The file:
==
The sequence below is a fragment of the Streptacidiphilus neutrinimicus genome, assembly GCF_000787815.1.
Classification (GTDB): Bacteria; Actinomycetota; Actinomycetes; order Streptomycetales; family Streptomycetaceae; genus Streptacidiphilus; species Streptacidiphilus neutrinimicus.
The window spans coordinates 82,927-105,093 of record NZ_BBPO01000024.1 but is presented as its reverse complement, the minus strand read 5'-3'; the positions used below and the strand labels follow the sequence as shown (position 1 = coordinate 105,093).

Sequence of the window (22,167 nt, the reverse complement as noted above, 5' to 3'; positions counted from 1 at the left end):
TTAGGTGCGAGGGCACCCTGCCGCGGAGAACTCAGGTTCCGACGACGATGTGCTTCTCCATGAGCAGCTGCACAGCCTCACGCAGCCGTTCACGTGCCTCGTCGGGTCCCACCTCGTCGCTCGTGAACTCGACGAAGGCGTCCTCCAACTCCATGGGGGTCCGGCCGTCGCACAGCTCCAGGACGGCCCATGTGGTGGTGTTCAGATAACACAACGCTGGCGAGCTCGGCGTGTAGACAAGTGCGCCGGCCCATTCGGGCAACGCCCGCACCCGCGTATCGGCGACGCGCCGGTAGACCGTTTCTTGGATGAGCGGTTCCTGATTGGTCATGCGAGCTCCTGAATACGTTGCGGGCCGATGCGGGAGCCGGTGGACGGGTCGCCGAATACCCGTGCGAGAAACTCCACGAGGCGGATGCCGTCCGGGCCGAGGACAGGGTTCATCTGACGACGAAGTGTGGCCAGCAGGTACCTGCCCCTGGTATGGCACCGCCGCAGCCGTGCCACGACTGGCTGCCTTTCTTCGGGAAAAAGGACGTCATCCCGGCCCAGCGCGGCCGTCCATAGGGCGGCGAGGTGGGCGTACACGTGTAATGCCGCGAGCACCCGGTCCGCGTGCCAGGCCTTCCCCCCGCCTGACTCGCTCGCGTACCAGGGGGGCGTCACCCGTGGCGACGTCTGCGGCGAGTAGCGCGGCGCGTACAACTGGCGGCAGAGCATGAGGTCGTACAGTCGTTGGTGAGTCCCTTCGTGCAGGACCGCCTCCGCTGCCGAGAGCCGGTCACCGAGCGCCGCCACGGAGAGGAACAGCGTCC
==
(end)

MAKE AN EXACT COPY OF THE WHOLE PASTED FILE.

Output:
The sequence below is a fragment of the Streptacidiphilus neutrinimicus genome, assembly GCF_000787815.1.
Classification (GTDB): Bacteria; Actinomycetota; Actinomycetes; order Streptomycetales; family Streptomycetaceae; genus Streptacidiphilus; species Streptacidiphilus neutrinimicus.
The window spans coordinates 82,927-105,093 of record NZ_BBPO01000024.1 but is presented as its reverse complement, the minus strand read 5'-3'; the positions used below and the strand labels follow the sequence as shown (position 1 = coordinate 105,093).

Sequence of the window (22,167 nt, the reverse complement as noted above, 5' to 3'; positions counted from 1 at the left end):
TTAGGTGCGAGGGCACCCTGCCGCGGAGAACTCAGGTTCCGACGACGATGTGCTTCTCCATGAGCAGCTGCACAGCCTCACGCAGCCGTTCACGTGCCTCGTCGGGTCCCACCTCGTCGCTCGTGAACTCGACGAAGGCGTCCTCCAACTCCATGGGGGTCCGGCCGTCGCACAGCTCCAGGACGGCCCATGTGGTGGTGTTCAGATAACACAACGCTGGCGAGCTCGGCGTGTAGACAAGTGCGCCGGCCCATTCGGGCAACGCCCGCACCCGCGTATCGGCGACGCGCCGGTAGACCGTTTCTTGGATGAGCGGTTCCTGATTGGTCATGCGAGCTCCTGAATACGTTGCGGGCCGATGCGGGAGCCGGTGGACGGGTCGCCGAATACCCGTGCGAGAAACTCCACGAGGCGGATGCCGTCCGGGCCGAGGACAGGGTTCATCTGACGACGAAGTGTGGCCAGCAGGTACCTGCCCCTGGTATGGCACCGCCGCAGCCGTGCCACGACTGGCTGCCTTTCTTCGGGAAAAAGGACGTCATCCCGGCCCAGCGCGGCCGTCCATAGGGCGGCGAGGTGGGCGTACACGTGTAATGCCGCGAGCACCCGGTCCGCGTGCCAGGCCTTCCCCCCGCCTGACTCGCTCGCGTACCAGGGGGGCGTCACCCGTGGCGACGTCTGCGGCGAGTAGCGCGGCGCGTACAACTGGCGGCAGAGCATGAGGTCGTACAGTCGTTGGTGAGTCCCTTCGTGCAGGACCGCCTCCGCTGCCGAGAGCCGGTCACCGAGCGCCGCCACGGAGAGGAACAGCGTCC